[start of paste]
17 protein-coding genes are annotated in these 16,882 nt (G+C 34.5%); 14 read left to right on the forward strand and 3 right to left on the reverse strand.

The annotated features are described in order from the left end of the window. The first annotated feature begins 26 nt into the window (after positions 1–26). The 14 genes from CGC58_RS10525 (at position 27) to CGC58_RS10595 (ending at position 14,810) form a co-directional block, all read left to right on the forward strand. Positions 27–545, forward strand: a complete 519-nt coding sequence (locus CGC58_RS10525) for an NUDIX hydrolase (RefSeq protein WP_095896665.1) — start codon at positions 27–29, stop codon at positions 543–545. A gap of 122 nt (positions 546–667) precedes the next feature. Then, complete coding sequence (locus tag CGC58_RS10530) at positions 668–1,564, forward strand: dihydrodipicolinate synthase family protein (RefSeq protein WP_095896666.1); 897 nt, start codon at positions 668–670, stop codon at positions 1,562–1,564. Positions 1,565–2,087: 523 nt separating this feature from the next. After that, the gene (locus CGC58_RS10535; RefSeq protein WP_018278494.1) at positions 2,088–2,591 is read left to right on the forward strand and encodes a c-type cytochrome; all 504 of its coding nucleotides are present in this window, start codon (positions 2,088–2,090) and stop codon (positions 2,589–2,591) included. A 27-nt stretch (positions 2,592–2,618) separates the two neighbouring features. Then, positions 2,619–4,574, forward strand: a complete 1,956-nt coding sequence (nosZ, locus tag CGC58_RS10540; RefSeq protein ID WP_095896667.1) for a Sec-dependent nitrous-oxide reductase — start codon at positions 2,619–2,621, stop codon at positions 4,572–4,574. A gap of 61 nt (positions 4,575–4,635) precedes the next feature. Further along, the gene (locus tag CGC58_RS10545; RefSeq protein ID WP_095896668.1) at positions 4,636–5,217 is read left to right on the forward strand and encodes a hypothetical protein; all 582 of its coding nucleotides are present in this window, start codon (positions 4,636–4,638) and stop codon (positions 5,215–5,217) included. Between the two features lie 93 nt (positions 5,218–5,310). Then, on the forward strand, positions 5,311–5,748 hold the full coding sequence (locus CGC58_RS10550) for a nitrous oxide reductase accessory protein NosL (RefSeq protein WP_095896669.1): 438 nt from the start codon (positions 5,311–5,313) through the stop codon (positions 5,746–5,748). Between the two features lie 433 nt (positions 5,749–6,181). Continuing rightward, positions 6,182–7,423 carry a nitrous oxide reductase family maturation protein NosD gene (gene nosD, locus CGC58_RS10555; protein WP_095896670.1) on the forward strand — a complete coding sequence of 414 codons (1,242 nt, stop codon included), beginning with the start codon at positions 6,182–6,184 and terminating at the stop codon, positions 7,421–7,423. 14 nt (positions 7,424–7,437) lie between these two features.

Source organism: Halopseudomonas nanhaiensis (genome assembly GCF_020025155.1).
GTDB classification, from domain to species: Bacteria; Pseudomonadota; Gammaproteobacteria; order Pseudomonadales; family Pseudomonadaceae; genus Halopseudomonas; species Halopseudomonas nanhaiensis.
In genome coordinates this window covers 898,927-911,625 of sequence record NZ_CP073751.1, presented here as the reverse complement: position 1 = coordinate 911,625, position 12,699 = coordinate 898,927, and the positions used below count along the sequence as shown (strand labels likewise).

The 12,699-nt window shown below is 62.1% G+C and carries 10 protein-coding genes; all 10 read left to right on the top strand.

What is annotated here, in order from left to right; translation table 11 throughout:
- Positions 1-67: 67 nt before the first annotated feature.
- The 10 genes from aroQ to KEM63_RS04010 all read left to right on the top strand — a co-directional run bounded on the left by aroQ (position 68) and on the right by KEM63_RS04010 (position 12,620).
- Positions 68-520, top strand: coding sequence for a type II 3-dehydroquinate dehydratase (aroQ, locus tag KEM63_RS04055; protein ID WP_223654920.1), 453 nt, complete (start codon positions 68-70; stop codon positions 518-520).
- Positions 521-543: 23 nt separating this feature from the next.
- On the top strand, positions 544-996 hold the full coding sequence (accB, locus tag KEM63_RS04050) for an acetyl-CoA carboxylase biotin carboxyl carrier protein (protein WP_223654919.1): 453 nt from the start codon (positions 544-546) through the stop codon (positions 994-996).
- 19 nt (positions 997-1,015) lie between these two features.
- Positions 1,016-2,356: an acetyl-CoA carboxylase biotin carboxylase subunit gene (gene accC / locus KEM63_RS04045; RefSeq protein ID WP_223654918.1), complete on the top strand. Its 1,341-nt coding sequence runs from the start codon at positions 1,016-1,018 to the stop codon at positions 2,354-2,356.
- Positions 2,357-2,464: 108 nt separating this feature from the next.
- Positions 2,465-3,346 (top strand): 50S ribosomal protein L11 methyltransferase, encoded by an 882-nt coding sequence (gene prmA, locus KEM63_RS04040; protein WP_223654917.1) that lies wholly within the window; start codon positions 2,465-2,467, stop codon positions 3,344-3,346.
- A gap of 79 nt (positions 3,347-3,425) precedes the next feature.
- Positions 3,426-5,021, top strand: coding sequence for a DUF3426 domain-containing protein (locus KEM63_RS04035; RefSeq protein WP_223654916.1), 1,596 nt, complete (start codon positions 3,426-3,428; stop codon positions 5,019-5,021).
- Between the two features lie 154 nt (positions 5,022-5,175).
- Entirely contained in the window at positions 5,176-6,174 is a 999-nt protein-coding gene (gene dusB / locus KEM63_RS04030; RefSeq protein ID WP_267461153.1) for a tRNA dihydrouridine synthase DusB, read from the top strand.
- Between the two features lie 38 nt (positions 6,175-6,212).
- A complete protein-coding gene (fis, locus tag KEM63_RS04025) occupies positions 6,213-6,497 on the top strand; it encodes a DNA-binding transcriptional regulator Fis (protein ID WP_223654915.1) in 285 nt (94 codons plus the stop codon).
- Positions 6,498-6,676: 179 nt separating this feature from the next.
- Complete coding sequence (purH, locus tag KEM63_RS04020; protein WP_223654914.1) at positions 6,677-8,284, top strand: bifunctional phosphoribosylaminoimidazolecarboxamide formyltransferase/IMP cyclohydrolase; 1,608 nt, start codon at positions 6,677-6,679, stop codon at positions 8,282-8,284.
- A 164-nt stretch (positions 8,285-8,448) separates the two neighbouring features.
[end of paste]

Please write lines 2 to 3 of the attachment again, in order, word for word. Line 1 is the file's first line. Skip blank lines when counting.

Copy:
The annotated features are described in order from the left end of the window. The first annotated feature begins 26 nt into the window (after positions 1–26). The 14 genes from CGC58_RS10525 (at position 27) to CGC58_RS10595 (ending at position 14,810) form a co-directional block, all read left to right on the forward strand. Positions 27–545, forward strand: a complete 519-nt coding sequence (locus CGC58_RS10525) for an NUDIX hydrolase (RefSeq protein WP_095896665.1) — start codon at positions 27–29, stop codon at positions 543–545. A gap of 122 nt (positions 546–667) precedes the next feature. Then, complete coding sequence (locus tag CGC58_RS10530) at positions 668–1,564, forward strand: dihydrodipicolinate synthase family protein (RefSeq protein WP_095896666.1); 897 nt, start codon at positions 668–670, stop codon at positions 1,562–1,564. Positions 1,565–2,087: 523 nt separating this feature from the next. After that, the gene (locus CGC58_RS10535; RefSeq protein WP_018278494.1) at positions 2,088–2,591 is read left to right on the forward strand and encodes a c-type cytochrome; all 504 of its coding nucleotides are present in this window, start codon (positions 2,088–2,090) and stop codon (positions 2,589–2,591) included. A 27-nt stretch (positions 2,592–2,618) separates the two neighbouring features. Then, positions 2,619–4,574, forward strand: a complete 1,956-nt coding sequence (nosZ, locus tag CGC58_RS10540; RefSeq protein ID WP_095896667.1) for a Sec-dependent nitrous-oxide reductase — start codon at positions 2,619–2,621, stop codon at positions 4,572–4,574. A gap of 61 nt (positions 4,575–4,635) precedes the next feature. Further along, the gene (locus tag CGC58_RS10545; RefSeq protein ID WP_095896668.1) at positions 4,636–5,217 is read left to right on the forward strand and encodes a hypothetical protein; all 582 of its coding nucleotides are present in this window, start codon (positions 4,636–4,638) and stop codon (positions 5,215–5,217) included. Between the two features lie 93 nt (positions 5,218–5,310). Then, on the forward strand, positions 5,311–5,748 hold the full coding sequence (locus CGC58_RS10550) for a nitrous oxide reductase accessory protein NosL (RefSeq protein WP_095896669.1): 438 nt from the start codon (positions 5,311–5,313) through the stop codon (positions 5,746–5,748). Between the two features lie 433 nt (positions 5,749–6,181). Continuing rightward, positions 6,182–7,423 carry a nitrous oxide reductase family maturation protein NosD gene (gene nosD, locus CGC58_RS10555; protein WP_095896670.1) on the forward strand — a complete coding sequence of 414 codons (1,242 nt, stop codon included), beginning with the start codon at positions 6,182–6,184 and terminating at the stop codon, positions 7,421–7,423. 14 nt (positions 7,424–7,437) lie between these two features.

Source organism: Halopseudomonas nanhaiensis (genome assembly GCF_020025155.1).